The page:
The Damage of Anger in Our Relationships

When I was a camp counselor, various stories were told at the end of meal time. These stories were meant to stimulate conversations for later, when kids and their counselor returned to their cabins for the night.

The following story hit me hard, so I’ve never forgotten it.
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“There once was a girl with a very bad temper.

The girl’s father wanted to teach her a lesson, so he gave her
a bag of nails and told her that every time she lost her temper
she must hammer a nail into their wooden fence.

On the first day the girl had driven 25 nails into the fence. “This is kind of fun”, she told her father. “But by the time I’m done hammering, I can’t remember why I was so mad!”

Over the next few weeks, as she began to control her temper,the number of nails she hammered into the fence gradually dwindled.

Finally, the day came when the girl didn’t lose her temper at all. She became so proud of herself and she couldn’t wait to tell her father.

Pleased, her father suggested that she now pull out one nail for each day that she could hold her temper.

The days passed and the girl was finally able to go back to her father and tell him that she had pulled out all the nails.

Very gently, the father took his daughter by the hand and led her to the fence.

“You have done well, my daughter”, he smiled. “But look at the all the holes in the fence.  The fence will never be the same.”

The little girl listened carefully as her father continued to speak.

“When you say things in anger, you leave a scar, just like these that have been left by the nails. Even if you say you are sorry, the wound will still be there.”   ~anonymous   

Later, I came to realize why it had special meaning for me. Unlike the girl in the story, my anger was used as a defense-mechanism – to protect me from my critical family. I learned, unconsciously, that anger made me feel stronger – People backed off!  It became so automatic that I didn’t even notice the damage I was causing.

But like so many of our childhood coping skills, I couldn’t even turn it off in circumstances that didn’t involve my family.

So when I heard this fable, I woke up.  I had to become aware of anger’s purpose for me.  I learned that my defenses were not who I was – they are coping skills. I had to decide that I didn’t want to be that way anymore – after all, I was no longer a child – and I learned, instead, to cope with the underlying feelings. I taught myself that being sad, confused or scared, were “okay”.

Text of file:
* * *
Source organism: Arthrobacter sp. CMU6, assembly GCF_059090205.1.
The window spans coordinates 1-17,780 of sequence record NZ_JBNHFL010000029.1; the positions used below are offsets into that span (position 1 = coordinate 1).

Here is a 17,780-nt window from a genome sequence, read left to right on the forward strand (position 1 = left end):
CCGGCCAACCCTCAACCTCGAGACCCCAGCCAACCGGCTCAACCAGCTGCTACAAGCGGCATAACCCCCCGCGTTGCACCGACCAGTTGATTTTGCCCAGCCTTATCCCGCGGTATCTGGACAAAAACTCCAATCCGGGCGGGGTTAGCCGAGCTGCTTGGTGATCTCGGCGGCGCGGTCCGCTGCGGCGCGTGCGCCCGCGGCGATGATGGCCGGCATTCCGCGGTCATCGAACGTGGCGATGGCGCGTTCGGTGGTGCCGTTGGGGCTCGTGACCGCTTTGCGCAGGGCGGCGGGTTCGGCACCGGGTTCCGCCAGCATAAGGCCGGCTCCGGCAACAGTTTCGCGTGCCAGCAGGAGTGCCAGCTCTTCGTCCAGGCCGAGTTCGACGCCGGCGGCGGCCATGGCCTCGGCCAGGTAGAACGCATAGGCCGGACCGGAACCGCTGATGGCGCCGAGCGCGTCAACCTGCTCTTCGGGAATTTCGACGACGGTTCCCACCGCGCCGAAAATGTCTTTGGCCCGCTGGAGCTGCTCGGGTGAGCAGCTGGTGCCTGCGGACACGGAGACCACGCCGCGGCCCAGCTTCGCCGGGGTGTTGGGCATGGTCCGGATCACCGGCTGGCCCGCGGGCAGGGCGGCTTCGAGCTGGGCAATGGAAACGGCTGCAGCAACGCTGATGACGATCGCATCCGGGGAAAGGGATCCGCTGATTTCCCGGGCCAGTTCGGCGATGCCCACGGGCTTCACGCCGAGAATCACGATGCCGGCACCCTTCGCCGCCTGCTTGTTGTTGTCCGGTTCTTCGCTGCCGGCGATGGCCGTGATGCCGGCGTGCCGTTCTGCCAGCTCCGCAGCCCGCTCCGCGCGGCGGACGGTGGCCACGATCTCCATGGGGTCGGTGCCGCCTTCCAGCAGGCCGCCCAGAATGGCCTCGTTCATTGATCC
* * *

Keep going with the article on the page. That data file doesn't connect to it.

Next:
If anger is expressed without awareness, it will damage all of your relationships. Take the time to learn to communicate effectively; journal to learn to understand your feelings; get a book about Assertive Communication.

Things to Know About the Teenage Brain

Worth Reading – From Off The Web!

dreamstime_m_211796Behavior makes sense when we understand what causes it, and the most effective adult responses become clearer when the nature of adolescent development is revealed.

The brain is a great place to start. Adolescence poses unique neurobiological circumstances that can help to put teens’ behaviors into perspective. Understanding these aspects of adolescent growth will help us maintain an open stance so that we can build effective, authentic relationships with our teens.
Fortunately, adolescent brain research continues to evolve and give us answers about why teens do what they do.

So why do teens act the way they do?

dreamstime_m_41026164Reason #1: Their prefrontal cortex is still developing.

Longitudinal studies on adolescent brains tell us that the prefrontal cortex is not fully developed until at least age 25! The prefrontal cortex is responsible for planning, organizing, and synthesizing all the information coming into our brain and figuring out what to do with it in goal directed behavior. Many of the behaviors most typically associated with teenagers –  poor judgment, lack of planning and foresight and ineffective problem solving—are heavily influenced by the prefrontal cortex’s immaturity.

REASON #2: Their mastery of emotional-interpretation is just starting to develop.

Continue reading

Recognizing and Changing an Abusive Relationship

Worth reading from off the web!

womanInDespairPXfreeThere are three essential elements to an abusive relationship:

1.  Consistent occurrences of power and control over another

2.  Chronic feelings and displays of disrespect

3.  Unhealthy attachment mistaken for love

Abusers are highly deceptive and the victim, as well as others, have no idea that he is being abusive at all.  He purposefully undermines his victim’s individuality and confidence by dominating conversations and suppressing her identity, making her into a mere object for his purposes. He minimizes anything about her, including her opinions, accomplishments, concerns, feelings, or desires.  This causes her to do the same and she learns to minimize herself as well.

Abuse and respect are polar opposites

He has a chronic attitude of disrespect towards his partner.  A respectful relationship is not abusive and an abusive relationship does not contain respect. An abuser views his partner as his property, which allows him to feel powerful and in charge.